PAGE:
In this example, the gas injector assembly includes a plurality of gas injectors 138 to distribute gas directly into the plasma chamber 100 where the workpiece 124 is located. Gas is supplied from gas source 126 through gas conduit 130 . One or more gas distribution ports 128 are coupled to a gas plenum provided by a recess 122a in the underside of the gas plenum plate 122 . The gas plenum plate 122 covers the gas distribution plate 120 . The gas distribution plate 120 has a plurality of gas injection orifices 120a extending through the gas distribution plate 120 and fluidly coupled to the gas plenum. Orifice 120a (optionally with a portion of recess 122a ) may provide a gas injector 138 to distribute gas into chamber 100 . Gas jet orifices are positioned in the spaces between the monopole antennas 116 .
 The AC power source 110 provides the MW frequencies required by the monopole antenna array 108 . Monopole antennas 116 extend in parallel into plasma chamber 100 . Potential advantages of this configuration are the ability to provide high density plasma to processes requiring high energy, such as DLC deposition, and the ability to increase plasma efficiency and wafer temperature.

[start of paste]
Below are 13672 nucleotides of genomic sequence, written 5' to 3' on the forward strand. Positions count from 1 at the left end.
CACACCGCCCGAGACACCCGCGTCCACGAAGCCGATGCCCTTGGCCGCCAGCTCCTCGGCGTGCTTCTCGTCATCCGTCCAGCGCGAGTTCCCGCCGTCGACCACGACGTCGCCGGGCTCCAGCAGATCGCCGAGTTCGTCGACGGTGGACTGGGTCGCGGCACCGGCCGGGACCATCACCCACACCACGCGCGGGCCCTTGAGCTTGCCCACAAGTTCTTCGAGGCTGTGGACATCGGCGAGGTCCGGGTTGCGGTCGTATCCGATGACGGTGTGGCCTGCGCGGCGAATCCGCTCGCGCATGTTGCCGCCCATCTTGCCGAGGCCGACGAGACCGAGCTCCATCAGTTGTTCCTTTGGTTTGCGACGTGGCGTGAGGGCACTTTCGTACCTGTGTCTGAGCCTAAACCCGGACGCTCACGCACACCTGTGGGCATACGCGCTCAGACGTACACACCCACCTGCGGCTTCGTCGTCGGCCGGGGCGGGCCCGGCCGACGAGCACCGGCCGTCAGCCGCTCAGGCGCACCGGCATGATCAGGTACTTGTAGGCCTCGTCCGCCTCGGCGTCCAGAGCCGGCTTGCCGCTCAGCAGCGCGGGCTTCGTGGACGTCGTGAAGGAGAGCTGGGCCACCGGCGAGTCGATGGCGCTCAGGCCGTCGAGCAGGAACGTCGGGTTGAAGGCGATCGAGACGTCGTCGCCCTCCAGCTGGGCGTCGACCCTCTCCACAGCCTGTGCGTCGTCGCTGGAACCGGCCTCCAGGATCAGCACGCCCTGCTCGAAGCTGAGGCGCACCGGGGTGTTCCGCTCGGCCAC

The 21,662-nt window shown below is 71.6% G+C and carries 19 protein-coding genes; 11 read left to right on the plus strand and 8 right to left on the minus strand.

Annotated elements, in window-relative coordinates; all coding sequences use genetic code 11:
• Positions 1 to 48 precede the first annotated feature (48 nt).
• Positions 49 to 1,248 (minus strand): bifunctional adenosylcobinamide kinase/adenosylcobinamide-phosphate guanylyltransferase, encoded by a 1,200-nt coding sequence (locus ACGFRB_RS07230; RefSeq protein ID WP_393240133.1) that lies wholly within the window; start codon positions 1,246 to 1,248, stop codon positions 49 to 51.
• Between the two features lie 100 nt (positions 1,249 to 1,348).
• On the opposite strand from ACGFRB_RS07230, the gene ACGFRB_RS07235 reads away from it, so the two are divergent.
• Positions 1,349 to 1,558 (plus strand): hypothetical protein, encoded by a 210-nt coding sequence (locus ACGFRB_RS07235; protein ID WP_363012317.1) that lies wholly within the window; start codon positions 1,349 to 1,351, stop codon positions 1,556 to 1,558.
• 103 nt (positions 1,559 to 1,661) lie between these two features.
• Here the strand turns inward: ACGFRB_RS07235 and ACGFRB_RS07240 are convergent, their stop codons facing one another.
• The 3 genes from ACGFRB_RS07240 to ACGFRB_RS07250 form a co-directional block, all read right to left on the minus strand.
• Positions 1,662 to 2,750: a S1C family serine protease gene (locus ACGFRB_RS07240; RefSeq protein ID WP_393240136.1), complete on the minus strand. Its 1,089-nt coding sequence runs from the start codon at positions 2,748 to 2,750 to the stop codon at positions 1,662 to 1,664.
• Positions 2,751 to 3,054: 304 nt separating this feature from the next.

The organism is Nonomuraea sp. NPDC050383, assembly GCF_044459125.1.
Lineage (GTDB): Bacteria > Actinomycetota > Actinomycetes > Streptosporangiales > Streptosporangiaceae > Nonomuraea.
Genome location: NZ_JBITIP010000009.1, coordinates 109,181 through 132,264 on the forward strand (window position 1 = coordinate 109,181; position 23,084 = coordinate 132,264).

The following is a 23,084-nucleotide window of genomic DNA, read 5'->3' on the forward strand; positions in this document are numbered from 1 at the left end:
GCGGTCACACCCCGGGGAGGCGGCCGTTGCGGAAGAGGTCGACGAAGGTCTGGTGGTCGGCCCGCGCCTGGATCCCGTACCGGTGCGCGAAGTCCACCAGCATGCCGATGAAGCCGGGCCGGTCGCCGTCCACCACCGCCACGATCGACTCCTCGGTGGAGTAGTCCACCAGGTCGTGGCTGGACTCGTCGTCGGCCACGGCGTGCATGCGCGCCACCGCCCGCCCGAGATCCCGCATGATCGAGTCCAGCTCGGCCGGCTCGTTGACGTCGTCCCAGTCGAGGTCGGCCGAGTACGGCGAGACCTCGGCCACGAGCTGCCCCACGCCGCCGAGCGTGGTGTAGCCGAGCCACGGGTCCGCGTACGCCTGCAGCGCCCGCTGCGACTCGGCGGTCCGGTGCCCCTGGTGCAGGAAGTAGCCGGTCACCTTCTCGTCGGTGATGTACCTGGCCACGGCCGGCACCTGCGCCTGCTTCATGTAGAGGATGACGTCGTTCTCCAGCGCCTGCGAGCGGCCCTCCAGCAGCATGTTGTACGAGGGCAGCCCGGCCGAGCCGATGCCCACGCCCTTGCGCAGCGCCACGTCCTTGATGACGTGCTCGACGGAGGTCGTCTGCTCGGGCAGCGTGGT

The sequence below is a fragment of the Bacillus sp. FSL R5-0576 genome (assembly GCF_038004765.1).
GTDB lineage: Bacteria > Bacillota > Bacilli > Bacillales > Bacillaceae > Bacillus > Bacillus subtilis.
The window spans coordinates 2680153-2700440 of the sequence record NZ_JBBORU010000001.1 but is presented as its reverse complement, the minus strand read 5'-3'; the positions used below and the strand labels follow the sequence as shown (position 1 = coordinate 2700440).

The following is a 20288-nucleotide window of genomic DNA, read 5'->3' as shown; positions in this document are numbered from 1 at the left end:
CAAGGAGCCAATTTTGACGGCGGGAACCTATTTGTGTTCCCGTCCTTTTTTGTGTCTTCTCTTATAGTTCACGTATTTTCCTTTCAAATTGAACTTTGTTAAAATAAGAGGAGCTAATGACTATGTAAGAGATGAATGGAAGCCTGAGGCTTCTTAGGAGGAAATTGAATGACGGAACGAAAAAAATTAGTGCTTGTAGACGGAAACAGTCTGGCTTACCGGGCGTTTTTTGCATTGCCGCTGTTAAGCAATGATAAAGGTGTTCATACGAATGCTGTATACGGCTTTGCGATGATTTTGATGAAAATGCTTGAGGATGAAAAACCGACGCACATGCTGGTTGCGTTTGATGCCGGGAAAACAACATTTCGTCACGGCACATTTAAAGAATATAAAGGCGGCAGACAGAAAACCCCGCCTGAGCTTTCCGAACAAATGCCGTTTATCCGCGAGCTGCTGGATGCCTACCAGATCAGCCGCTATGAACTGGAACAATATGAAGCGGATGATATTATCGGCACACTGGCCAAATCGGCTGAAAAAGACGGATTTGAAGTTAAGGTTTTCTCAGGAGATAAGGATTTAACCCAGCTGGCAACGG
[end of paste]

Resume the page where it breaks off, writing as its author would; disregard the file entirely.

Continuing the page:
now refer to Figure 4 , the dual-channel showerhead 118 includes a gas inflatable portion 122 and a gas distribution plate 120 . In one example, the showerhead is made of, for example, aluminum. In some embodiments, the showerhead includes a disk-shaped plate with perforations on the bottom surface to provide orifices 120a for evenly distributing the reactant gas over a second parallel flat surface such as a grid filter or workpiece . In some embodiments, the orifice provides a nozzle with a narrow passage 120b to lead from the plenum at the bottom surface of the showerhead 118 to the flared nozzle 120c.